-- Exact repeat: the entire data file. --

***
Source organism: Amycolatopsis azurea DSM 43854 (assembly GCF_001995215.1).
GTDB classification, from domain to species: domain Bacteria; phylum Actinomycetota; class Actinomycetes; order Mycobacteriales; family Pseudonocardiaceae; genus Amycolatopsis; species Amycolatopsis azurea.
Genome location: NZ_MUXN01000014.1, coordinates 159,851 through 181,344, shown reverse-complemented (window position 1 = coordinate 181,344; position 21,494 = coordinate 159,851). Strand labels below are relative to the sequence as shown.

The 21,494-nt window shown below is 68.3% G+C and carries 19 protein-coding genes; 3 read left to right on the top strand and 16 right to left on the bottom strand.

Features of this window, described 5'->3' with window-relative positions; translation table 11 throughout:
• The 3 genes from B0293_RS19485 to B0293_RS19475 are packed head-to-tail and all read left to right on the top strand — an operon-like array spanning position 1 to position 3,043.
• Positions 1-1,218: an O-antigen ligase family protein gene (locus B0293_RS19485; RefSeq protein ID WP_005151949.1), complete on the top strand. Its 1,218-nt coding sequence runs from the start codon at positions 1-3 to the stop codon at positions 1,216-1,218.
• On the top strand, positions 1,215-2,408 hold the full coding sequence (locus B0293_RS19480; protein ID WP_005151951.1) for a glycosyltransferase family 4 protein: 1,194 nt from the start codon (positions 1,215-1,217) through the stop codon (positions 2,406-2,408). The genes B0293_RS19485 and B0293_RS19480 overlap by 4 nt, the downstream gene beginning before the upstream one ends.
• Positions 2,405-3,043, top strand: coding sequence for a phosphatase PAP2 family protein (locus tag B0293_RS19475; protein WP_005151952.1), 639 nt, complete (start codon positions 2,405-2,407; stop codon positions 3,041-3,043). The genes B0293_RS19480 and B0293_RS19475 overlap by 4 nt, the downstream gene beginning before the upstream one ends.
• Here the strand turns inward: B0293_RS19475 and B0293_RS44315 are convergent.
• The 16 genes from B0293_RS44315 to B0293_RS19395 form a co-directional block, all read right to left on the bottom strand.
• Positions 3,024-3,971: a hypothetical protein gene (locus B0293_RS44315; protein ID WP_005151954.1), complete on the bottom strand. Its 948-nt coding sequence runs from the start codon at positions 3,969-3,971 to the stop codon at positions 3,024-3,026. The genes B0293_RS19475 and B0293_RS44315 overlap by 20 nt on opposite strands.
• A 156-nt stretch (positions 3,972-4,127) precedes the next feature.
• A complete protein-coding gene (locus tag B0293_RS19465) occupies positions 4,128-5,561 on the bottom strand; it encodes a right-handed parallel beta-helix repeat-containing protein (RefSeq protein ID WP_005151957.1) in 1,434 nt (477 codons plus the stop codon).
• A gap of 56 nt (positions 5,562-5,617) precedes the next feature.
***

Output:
Source organism: Amycolatopsis azurea DSM 43854 (assembly GCF_001995215.1).
GTDB classification, from domain to species: domain Bacteria; phylum Actinomycetota; class Actinomycetes; order Mycobacteriales; family Pseudonocardiaceae; genus Amycolatopsis; species Amycolatopsis azurea.
Genome location: NZ_MUXN01000014.1, coordinates 159,851 through 181,344, shown reverse-complemented (window position 1 = coordinate 181,344; position 21,494 = coordinate 159,851). Strand labels below are relative to the sequence as shown.

The 21,494-nt window shown below is 68.3% G+C and carries 19 protein-coding genes; 3 read left to right on the top strand and 16 right to left on the bottom strand.

Features of this window, described 5'->3' with window-relative positions; translation table 11 throughout:
• The 3 genes from B0293_RS19485 to B0293_RS19475 are packed head-to-tail and all read left to right on the top strand — an operon-like array spanning position 1 to position 3,043.
• Positions 1-1,218: an O-antigen ligase family protein gene (locus B0293_RS19485; RefSeq protein ID WP_005151949.1), complete on the top strand. Its 1,218-nt coding sequence runs from the start codon at positions 1-3 to the stop codon at positions 1,216-1,218.
• On the top strand, positions 1,215-2,408 hold the full coding sequence (locus B0293_RS19480; protein ID WP_005151951.1) for a glycosyltransferase family 4 protein: 1,194 nt from the start codon (positions 1,215-1,217) through the stop codon (positions 2,406-2,408). The genes B0293_RS19485 and B0293_RS19480 overlap by 4 nt, the downstream gene beginning before the upstream one ends.
• Positions 2,405-3,043, top strand: coding sequence for a phosphatase PAP2 family protein (locus tag B0293_RS19475; protein WP_005151952.1), 639 nt, complete (start codon positions 2,405-2,407; stop codon positions 3,041-3,043). The genes B0293_RS19480 and B0293_RS19475 overlap by 4 nt, the downstream gene beginning before the upstream one ends.
• Here the strand turns inward: B0293_RS19475 and B0293_RS44315 are convergent.
• The 16 genes from B0293_RS44315 to B0293_RS19395 form a co-directional block, all read right to left on the bottom strand.
• Positions 3,024-3,971: a hypothetical protein gene (locus B0293_RS44315; protein ID WP_005151954.1), complete on the bottom strand. Its 948-nt coding sequence runs from the start codon at positions 3,969-3,971 to the stop codon at positions 3,024-3,026. The genes B0293_RS19475 and B0293_RS44315 overlap by 20 nt on opposite strands.
• A 156-nt stretch (positions 3,972-4,127) precedes the next feature.
• A complete protein-coding gene (locus tag B0293_RS19465) occupies positions 4,128-5,561 on the bottom strand; it encodes a right-handed parallel beta-helix repeat-containing protein (RefSeq protein ID WP_005151957.1) in 1,434 nt (477 codons plus the stop codon).
• A gap of 56 nt (positions 5,562-5,617) precedes the next feature.